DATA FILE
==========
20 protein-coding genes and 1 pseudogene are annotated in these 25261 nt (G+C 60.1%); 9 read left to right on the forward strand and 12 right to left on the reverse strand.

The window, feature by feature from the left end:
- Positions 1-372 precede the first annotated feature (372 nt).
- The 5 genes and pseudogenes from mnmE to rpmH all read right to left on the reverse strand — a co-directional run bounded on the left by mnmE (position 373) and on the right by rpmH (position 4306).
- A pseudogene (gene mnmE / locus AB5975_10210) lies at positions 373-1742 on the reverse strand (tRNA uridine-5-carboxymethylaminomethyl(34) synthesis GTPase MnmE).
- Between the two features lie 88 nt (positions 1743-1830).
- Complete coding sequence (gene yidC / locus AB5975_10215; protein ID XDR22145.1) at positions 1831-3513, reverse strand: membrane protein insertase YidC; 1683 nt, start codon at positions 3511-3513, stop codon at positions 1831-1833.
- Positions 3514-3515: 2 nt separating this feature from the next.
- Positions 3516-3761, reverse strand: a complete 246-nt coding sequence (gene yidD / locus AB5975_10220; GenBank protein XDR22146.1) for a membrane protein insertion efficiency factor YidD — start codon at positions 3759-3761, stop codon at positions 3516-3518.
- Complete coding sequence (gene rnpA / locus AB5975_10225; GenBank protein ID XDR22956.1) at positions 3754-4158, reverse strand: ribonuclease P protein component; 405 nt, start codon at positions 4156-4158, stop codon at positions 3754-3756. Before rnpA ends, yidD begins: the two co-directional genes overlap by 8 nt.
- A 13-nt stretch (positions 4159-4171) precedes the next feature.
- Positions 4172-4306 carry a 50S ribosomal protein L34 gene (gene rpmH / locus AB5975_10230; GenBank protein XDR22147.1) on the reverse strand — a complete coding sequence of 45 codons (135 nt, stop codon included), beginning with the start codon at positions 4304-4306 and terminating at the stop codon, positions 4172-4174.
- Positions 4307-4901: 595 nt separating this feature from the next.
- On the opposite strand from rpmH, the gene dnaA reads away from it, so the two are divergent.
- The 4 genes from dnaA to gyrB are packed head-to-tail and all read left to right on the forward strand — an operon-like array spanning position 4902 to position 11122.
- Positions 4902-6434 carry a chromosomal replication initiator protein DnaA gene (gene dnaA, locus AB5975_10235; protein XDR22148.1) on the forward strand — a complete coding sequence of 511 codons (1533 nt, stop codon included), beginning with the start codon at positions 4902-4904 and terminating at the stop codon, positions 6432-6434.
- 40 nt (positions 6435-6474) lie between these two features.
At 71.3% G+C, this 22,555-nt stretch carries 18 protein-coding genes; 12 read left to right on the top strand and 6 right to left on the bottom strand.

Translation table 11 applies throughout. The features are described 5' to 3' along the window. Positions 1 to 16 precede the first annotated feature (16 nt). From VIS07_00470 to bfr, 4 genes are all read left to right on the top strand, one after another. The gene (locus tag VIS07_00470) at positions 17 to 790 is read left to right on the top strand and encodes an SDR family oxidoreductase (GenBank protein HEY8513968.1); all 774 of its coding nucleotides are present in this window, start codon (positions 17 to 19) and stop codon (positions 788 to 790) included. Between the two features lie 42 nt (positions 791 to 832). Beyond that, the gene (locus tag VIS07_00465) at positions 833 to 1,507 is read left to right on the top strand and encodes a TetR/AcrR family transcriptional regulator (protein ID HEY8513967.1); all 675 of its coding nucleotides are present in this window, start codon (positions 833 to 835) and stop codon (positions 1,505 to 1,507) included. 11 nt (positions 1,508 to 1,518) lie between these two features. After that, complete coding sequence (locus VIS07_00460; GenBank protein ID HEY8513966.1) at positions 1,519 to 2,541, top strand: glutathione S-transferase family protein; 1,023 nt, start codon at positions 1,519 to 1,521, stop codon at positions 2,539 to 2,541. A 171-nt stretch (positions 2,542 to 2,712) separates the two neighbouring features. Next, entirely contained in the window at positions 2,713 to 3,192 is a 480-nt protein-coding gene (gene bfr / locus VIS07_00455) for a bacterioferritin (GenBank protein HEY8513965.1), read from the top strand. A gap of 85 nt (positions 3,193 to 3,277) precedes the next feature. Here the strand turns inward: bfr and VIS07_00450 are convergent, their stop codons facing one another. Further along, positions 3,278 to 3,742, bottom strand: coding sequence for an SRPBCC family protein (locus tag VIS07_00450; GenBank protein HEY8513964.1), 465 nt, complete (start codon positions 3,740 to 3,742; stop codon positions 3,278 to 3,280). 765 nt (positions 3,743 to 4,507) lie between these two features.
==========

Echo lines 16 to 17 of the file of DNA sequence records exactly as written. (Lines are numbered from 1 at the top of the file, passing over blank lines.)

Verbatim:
- Positions 4902-6434 carry a chromosomal replication initiator protein DnaA gene (gene dnaA, locus AB5975_10235; protein XDR22148.1) on the forward strand — a complete coding sequence of 511 codons (1533 nt, stop codon included), beginning with the start codon at positions 4902-4904 and terminating at the stop codon, positions 6432-6434.
- 40 nt (positions 6435-6474) lie between these two features.